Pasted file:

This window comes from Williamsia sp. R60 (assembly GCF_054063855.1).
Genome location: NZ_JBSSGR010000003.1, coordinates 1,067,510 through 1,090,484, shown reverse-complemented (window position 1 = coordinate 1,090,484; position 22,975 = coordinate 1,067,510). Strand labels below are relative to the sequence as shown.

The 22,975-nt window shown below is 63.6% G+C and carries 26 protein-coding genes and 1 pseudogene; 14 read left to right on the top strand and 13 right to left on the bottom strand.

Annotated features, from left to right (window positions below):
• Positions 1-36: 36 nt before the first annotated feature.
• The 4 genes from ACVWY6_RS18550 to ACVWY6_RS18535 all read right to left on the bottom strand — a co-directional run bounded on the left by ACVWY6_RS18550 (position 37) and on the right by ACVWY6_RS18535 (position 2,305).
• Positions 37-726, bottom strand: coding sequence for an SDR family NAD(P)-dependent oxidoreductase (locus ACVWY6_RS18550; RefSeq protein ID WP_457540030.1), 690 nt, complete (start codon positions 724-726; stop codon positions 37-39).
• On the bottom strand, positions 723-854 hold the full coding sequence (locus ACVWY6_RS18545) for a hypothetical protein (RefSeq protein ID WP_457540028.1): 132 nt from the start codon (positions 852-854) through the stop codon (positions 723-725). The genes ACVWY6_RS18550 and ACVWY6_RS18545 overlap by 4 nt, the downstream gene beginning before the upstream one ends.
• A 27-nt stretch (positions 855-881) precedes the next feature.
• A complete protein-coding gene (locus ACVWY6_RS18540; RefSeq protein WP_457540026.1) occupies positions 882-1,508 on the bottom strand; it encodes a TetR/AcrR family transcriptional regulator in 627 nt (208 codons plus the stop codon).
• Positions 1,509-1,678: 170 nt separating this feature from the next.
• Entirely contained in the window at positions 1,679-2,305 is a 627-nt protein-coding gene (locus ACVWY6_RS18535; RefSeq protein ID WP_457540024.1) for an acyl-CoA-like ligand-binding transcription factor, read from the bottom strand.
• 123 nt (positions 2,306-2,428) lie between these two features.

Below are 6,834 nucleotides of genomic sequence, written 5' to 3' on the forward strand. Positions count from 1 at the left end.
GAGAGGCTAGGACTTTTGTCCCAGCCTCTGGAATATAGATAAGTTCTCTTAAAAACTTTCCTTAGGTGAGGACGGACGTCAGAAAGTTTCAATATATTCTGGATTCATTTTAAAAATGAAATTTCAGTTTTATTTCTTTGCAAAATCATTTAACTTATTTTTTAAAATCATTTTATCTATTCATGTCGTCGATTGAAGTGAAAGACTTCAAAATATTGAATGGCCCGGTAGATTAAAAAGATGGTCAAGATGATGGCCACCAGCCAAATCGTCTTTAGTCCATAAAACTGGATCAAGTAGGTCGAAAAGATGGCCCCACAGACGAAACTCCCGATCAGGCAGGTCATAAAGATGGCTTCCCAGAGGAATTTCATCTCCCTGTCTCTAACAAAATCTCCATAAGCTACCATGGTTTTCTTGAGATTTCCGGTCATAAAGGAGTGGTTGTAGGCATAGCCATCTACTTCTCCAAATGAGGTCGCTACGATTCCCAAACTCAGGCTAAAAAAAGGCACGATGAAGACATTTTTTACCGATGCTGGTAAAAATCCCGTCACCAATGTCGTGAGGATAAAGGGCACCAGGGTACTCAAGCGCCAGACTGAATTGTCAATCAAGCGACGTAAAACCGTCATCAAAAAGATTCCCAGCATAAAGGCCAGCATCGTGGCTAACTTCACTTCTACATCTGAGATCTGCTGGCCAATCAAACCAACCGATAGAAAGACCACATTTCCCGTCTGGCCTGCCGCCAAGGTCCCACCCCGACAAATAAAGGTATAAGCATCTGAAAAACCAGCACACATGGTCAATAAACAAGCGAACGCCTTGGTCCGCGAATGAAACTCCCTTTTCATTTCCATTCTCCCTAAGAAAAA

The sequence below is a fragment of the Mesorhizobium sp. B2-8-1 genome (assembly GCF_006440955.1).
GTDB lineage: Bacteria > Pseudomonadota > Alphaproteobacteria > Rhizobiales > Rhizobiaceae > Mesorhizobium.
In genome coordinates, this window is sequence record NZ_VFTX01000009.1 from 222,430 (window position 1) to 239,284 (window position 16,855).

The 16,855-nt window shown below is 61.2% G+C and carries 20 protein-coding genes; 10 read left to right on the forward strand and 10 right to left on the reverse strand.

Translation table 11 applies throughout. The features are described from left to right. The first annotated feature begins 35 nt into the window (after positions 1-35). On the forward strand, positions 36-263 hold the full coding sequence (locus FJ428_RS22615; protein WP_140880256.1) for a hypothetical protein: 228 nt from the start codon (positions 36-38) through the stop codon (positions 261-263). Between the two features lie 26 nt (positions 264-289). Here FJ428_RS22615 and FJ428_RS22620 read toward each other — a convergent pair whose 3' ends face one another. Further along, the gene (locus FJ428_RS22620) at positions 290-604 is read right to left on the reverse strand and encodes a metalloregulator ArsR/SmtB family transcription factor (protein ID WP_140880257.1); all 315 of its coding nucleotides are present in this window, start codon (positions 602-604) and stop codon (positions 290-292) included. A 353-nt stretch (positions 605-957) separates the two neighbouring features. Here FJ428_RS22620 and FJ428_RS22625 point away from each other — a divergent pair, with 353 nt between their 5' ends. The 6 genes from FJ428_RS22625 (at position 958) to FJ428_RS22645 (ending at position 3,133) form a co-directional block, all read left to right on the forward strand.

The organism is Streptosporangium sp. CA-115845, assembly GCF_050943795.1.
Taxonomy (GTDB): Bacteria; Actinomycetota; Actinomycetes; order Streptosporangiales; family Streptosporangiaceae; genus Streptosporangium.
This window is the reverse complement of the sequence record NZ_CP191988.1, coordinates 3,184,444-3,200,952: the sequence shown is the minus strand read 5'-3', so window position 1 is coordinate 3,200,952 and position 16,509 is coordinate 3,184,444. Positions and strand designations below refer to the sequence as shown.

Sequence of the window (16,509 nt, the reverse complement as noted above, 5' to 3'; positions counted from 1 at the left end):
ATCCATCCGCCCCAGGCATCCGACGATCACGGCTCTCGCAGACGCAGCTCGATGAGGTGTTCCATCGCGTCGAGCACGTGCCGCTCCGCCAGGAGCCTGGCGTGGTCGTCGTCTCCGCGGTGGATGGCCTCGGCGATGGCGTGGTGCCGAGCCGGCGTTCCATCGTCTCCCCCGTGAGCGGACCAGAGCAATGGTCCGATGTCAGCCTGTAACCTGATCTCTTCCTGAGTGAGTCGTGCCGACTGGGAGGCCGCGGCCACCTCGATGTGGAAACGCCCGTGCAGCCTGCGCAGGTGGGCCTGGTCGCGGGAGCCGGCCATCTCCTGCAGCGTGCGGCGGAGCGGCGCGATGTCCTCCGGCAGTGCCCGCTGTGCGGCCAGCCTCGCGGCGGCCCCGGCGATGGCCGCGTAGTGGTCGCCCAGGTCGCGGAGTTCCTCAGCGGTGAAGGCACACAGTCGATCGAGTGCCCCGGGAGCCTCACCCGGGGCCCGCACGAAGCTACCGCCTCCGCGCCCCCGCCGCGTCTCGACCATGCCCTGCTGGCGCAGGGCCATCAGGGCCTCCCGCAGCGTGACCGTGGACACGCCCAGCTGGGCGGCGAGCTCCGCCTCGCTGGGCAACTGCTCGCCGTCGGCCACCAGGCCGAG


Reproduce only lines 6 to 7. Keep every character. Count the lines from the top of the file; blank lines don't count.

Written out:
• The 4 genes from ACVWY6_RS18550 to ACVWY6_RS18535 all read right to left on the bottom strand — a co-directional run bounded on the left by ACVWY6_RS18550 (position 37) and on the right by ACVWY6_RS18535 (position 2,305).
• Positions 37-726, bottom strand: coding sequence for an SDR family NAD(P)-dependent oxidoreductase (locus ACVWY6_RS18550; RefSeq protein ID WP_457540030.1), 690 nt, complete (start codon positions 724-726; stop codon positions 37-39).